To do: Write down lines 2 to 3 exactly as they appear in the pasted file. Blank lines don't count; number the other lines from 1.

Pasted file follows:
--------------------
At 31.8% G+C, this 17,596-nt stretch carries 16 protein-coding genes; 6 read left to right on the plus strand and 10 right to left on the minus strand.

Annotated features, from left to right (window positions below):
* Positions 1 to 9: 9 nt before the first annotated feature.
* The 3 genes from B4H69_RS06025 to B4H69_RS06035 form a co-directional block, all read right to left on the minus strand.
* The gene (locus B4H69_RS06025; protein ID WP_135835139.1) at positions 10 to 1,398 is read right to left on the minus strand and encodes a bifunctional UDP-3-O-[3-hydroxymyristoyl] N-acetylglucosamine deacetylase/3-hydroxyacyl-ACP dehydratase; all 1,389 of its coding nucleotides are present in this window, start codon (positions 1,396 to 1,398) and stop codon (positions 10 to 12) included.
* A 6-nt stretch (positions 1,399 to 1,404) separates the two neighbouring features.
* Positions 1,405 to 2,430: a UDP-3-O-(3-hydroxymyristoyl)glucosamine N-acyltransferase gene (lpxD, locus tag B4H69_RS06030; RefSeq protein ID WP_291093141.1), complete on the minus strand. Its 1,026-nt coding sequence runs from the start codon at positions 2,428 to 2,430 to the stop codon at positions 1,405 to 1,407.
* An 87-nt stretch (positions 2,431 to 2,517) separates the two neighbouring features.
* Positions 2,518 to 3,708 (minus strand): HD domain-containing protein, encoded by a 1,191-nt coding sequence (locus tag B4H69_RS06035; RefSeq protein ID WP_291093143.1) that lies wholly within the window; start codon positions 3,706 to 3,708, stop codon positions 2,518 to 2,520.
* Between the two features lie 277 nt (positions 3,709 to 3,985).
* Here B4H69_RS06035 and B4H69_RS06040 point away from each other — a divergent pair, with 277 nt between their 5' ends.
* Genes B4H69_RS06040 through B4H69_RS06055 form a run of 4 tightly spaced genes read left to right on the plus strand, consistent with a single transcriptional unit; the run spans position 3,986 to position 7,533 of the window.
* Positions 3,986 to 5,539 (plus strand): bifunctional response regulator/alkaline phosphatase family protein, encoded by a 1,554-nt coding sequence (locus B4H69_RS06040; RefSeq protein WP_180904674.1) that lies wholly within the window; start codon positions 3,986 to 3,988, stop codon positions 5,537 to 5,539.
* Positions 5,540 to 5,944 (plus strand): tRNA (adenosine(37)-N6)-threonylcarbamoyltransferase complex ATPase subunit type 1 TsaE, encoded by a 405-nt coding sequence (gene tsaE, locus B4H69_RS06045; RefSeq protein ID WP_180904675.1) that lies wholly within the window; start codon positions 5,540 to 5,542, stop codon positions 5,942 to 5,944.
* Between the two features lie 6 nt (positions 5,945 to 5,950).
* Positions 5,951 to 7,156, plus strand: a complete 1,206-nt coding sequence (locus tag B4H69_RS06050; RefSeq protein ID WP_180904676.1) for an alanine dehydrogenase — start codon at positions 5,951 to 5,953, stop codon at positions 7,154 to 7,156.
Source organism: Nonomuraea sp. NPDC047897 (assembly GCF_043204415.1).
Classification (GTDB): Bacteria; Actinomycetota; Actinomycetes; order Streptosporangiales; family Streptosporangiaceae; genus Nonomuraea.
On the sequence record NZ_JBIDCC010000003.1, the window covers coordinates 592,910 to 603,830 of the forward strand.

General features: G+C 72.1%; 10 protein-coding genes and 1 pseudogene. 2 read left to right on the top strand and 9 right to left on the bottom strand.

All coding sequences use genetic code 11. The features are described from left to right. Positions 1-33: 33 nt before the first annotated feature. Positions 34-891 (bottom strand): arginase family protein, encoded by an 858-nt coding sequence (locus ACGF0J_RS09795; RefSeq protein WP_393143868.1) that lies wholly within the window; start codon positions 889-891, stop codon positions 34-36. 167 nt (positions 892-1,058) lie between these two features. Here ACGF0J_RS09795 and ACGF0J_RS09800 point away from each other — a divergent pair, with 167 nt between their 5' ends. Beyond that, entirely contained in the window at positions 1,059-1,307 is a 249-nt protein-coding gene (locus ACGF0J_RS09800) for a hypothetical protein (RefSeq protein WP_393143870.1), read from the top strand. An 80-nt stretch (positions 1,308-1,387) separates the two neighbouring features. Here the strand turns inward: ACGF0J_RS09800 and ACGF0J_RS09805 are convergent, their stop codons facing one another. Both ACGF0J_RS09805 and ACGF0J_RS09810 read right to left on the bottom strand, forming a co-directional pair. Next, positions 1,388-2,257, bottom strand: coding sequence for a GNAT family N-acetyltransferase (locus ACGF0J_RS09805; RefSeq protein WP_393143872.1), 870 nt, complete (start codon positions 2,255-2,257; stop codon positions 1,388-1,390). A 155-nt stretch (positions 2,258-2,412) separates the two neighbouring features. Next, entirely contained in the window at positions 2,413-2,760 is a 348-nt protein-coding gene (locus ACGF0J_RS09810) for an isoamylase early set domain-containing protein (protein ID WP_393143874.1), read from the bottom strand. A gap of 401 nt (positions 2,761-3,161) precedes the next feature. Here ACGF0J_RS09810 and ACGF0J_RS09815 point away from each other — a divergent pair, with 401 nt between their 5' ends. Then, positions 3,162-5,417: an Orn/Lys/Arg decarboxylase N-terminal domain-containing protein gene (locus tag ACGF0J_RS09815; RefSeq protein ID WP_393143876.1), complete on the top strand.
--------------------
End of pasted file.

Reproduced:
Annotated features, from left to right (window positions below):
* Positions 1 to 9: 9 nt before the first annotated feature.